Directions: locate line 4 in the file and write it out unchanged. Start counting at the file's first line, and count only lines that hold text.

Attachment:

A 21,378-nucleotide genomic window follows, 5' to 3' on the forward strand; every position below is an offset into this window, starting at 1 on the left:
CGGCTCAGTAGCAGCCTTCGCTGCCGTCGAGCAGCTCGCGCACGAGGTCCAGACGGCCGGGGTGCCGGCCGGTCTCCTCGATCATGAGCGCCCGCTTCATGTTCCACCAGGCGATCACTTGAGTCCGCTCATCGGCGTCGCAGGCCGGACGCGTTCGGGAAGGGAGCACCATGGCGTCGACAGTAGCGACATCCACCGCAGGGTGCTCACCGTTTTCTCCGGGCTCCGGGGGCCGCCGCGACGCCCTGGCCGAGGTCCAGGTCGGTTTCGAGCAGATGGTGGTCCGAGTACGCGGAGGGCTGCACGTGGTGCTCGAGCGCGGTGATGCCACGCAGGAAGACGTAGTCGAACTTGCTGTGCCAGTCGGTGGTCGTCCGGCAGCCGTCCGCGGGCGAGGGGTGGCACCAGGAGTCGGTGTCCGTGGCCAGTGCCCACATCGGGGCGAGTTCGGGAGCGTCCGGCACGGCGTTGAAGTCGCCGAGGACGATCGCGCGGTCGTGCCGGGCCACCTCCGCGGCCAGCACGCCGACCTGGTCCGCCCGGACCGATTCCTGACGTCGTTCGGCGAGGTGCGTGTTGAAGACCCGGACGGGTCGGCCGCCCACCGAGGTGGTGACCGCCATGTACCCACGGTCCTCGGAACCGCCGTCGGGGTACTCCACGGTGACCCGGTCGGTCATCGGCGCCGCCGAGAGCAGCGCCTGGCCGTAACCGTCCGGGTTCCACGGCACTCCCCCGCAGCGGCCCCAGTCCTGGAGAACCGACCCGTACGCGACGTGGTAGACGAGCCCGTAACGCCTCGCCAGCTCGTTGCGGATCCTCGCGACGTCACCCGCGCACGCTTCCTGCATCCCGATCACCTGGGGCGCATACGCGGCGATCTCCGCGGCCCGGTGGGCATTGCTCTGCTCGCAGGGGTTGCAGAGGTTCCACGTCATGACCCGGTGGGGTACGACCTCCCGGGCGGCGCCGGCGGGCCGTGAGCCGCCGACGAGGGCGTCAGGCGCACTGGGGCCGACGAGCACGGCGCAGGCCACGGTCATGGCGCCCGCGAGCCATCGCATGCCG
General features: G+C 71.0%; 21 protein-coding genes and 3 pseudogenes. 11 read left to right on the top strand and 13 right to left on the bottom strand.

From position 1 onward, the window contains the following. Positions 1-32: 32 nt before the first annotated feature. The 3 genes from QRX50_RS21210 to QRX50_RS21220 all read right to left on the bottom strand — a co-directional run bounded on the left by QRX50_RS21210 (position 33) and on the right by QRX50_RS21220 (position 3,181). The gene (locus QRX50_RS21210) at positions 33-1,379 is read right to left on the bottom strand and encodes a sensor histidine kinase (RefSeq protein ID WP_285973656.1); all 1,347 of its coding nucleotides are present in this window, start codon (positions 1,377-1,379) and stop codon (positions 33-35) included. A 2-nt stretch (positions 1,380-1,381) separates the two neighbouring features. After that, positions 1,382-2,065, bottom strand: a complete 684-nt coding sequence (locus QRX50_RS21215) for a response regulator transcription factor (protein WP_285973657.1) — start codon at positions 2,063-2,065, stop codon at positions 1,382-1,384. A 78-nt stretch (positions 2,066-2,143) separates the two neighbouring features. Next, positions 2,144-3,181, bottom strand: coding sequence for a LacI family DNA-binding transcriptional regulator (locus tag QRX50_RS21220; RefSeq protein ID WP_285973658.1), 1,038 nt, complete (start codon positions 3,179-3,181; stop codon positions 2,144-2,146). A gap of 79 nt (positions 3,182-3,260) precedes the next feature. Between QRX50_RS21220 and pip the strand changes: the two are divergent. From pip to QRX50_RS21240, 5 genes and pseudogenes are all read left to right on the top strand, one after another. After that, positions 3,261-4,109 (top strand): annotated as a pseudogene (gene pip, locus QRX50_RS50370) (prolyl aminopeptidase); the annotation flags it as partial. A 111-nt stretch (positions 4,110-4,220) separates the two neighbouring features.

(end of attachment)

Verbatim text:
From position 1 onward, the window contains the following. Positions 1-32: 32 nt before the first annotated feature. The 3 genes from QRX50_RS21210 to QRX50_RS21220 all read right to left on the bottom strand — a co-directional run bounded on the left by QRX50_RS21210 (position 33) and on the right by QRX50_RS21220 (position 3,181). The gene (locus QRX50_RS21210) at positions 33-1,379 is read right to left on the bottom strand and encodes a sensor histidine kinase (RefSeq protein ID WP_285973656.1); all 1,347 of its coding nucleotides are present in this window, start codon (positions 1,377-1,379) and stop codon (positions 33-35) included. A 2-nt stretch (positions 1,380-1,381) separates the two neighbouring features. After that, positions 1,382-2,065, bottom strand: a complete 684-nt coding sequence (locus QRX50_RS21215) for a response regulator transcription factor (protein WP_285973657.1) — start codon at positions 2,063-2,065, stop codon at positions 1,382-1,384. A 78-nt stretch (positions 2,066-2,143) separates the two neighbouring features. Next, positions 2,144-3,181, bottom strand: coding sequence for a LacI family DNA-binding transcriptional regulator (locus tag QRX50_RS21220; RefSeq protein ID WP_285973658.1), 1,038 nt, complete (start codon positions 3,179-3,181; stop codon positions 2,144-2,146). A gap of 79 nt (positions 3,182-3,260) precedes the next feature. Between QRX50_RS21220 and pip the strand changes: the two are divergent. From pip to QRX50_RS21240, 5 genes and pseudogenes are all read left to right on the top strand, one after another. After that, positions 3,261-4,109 (top strand): annotated as a pseudogene (gene pip, locus QRX50_RS50370) (prolyl aminopeptidase); the annotation flags it as partial. A 111-nt stretch (positions 4,110-4,220) separates the two neighbouring features.